Despite being emancipated from slavery, abolishing segregation, and activist fighting for equality, it is important that these issues still exist today. Individuals, specifically of African descent had to and still are enduring many trials and tribulations because of the color of their skin; Hill addresses these issues that people of color may come to face. I wondered how Hill would respond if he were to be racially discriminated against, this brought forth my first question. He states, “I was raised by an African American father who was a solider in the American army and a white American mother, who then moved to Canada a day after their wedding, and at this time segregation was at its apex. My father informed me if I was to ever be insulated racially, I should respond with violence or oppose it in some way, but I refused to respond with violence. I believes if someone has the right to call me repulsive things then I has the right to tell them they are disgusting individuals.”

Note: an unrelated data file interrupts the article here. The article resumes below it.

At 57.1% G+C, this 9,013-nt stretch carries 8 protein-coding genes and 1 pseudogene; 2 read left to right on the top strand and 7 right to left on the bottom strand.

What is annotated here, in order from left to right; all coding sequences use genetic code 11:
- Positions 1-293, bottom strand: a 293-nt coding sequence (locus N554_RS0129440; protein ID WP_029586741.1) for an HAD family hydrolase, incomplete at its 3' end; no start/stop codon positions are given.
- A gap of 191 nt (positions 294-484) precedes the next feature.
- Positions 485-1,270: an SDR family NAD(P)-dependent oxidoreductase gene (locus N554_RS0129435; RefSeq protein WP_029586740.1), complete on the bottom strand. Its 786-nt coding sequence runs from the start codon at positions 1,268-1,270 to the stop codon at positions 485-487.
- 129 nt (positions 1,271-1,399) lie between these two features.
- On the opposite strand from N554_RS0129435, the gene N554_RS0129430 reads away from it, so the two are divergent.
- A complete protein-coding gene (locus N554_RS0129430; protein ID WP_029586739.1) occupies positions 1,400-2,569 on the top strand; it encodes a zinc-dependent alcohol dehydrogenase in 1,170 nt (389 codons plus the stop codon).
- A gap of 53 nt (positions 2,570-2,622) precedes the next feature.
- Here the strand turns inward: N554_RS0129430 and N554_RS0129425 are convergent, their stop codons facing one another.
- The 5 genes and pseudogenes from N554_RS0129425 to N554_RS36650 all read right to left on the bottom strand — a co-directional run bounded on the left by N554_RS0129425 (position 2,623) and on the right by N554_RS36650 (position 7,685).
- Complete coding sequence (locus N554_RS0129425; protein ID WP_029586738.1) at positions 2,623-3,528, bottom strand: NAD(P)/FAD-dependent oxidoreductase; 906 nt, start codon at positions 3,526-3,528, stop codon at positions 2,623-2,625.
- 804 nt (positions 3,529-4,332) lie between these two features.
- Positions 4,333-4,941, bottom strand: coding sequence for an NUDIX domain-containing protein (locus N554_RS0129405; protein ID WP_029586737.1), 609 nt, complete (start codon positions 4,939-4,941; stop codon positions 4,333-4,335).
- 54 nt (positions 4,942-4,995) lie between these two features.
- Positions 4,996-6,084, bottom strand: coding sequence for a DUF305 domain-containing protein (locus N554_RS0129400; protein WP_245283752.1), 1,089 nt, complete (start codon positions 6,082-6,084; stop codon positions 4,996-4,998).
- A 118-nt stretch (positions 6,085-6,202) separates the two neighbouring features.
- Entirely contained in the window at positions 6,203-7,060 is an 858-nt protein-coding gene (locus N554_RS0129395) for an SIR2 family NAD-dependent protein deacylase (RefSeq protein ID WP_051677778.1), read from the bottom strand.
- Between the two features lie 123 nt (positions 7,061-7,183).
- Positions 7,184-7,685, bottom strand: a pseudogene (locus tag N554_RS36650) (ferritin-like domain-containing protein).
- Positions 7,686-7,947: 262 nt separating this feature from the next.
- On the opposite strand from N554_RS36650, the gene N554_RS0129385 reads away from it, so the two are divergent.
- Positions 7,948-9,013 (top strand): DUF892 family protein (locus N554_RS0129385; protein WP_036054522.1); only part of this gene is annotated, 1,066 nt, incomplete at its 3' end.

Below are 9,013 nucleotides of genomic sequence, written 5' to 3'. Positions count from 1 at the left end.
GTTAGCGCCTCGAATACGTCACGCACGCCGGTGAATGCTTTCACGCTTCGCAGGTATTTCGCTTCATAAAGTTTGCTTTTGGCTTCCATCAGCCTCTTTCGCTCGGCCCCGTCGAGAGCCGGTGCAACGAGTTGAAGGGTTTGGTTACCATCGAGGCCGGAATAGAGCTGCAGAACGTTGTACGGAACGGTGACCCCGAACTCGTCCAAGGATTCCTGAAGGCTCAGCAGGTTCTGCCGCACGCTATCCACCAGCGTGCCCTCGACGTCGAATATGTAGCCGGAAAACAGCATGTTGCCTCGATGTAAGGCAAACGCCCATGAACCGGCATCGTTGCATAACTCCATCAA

On the topic of racism, Hill adds “if I were to see someone else being racially insulted, I believe that it is my moral obligation to step in and speak up. You must be careful about how you intercede because things can escalate in ways that may reverberate back on you in negative ways racially.”